Above:Stamp duty reforms and low oil prices are making real estate in the capital unaffordable for more investors.
- The total value of property transactions in some of London’s most expensive postcodes has fallen nearly 25% in 2015
- Stamp duty reforms, low oil prices and changes to the non-dom tax status are contributing to the slowdown in what was already one of the world’s most expensive property markets
- Areas such as Manchester have seen huge levels of institutional investment over the last 12 months as more investors realise the potential in buying in high growth areas outside of London
Is demand for luxury London real estate now past its peak?
The total value of property transactions in some of the city’s most desirable locations has declined by almost 25% over the last year, according to the latest data from LonRes. £3 billion was spent on homes and apartments in addresses such as Chelsea, Kensington and Westminster, down by 24.5% on 2014’s total, while average property prices in these areas also fell by 1.4%.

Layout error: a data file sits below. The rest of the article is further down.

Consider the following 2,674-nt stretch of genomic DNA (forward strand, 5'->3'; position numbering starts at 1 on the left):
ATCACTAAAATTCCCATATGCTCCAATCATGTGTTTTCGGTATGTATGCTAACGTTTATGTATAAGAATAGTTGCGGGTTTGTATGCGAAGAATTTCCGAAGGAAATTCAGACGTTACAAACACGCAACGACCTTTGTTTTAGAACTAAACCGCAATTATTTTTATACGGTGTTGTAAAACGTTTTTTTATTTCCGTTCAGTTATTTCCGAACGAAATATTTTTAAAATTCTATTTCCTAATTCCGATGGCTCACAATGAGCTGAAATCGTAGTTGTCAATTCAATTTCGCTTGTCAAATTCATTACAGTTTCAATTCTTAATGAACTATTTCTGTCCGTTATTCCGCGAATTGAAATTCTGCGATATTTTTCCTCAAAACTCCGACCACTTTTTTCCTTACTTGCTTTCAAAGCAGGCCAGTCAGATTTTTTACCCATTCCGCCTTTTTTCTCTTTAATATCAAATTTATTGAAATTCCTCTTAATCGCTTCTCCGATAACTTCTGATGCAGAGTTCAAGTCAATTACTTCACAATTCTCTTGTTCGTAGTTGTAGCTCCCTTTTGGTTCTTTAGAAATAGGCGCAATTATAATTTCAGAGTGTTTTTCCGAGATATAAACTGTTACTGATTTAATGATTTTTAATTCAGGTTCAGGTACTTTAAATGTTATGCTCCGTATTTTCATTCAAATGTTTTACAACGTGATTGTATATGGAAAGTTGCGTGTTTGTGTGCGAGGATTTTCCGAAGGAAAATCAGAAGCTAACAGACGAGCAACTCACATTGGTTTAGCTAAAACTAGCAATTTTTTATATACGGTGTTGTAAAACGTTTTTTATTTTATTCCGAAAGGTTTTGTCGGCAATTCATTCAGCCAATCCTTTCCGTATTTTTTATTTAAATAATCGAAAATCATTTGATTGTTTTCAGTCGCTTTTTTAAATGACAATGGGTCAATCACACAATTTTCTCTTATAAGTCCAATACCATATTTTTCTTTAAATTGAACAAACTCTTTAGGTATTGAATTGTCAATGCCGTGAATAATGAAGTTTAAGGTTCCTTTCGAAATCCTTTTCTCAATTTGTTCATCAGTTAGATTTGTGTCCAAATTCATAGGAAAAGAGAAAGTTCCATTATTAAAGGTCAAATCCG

Already a market approaching an affordability ceiling, the rising cost of stamp duty, changes to the non-dom tax status and poor performance in global stock markets such as China is now making London out of reach for many more investors, reducing the number of transactions and stunting the market’s growth.
Anthony Payne, Director at LonRes, simply stated that “those people who were awash with cash don’t have as much cash to spend.”
“The top end of the market in the last few years has been reliant on foreigners, but a series of things are affecting them that are out of the government’s control — the strength of the pound, the weakness of the oil prices, the state of Chinese markets”, he added.
2015 has been a year where many investors have begun to realise the opportunity of acquiring assets in other UK cities on the verge of a new growth. Manchester, for example, has been named as one of the main beneficiaries of £30 billion the British Property Federation estimates is ready to be invested in the build-to-rent property sector.
Source: Select Property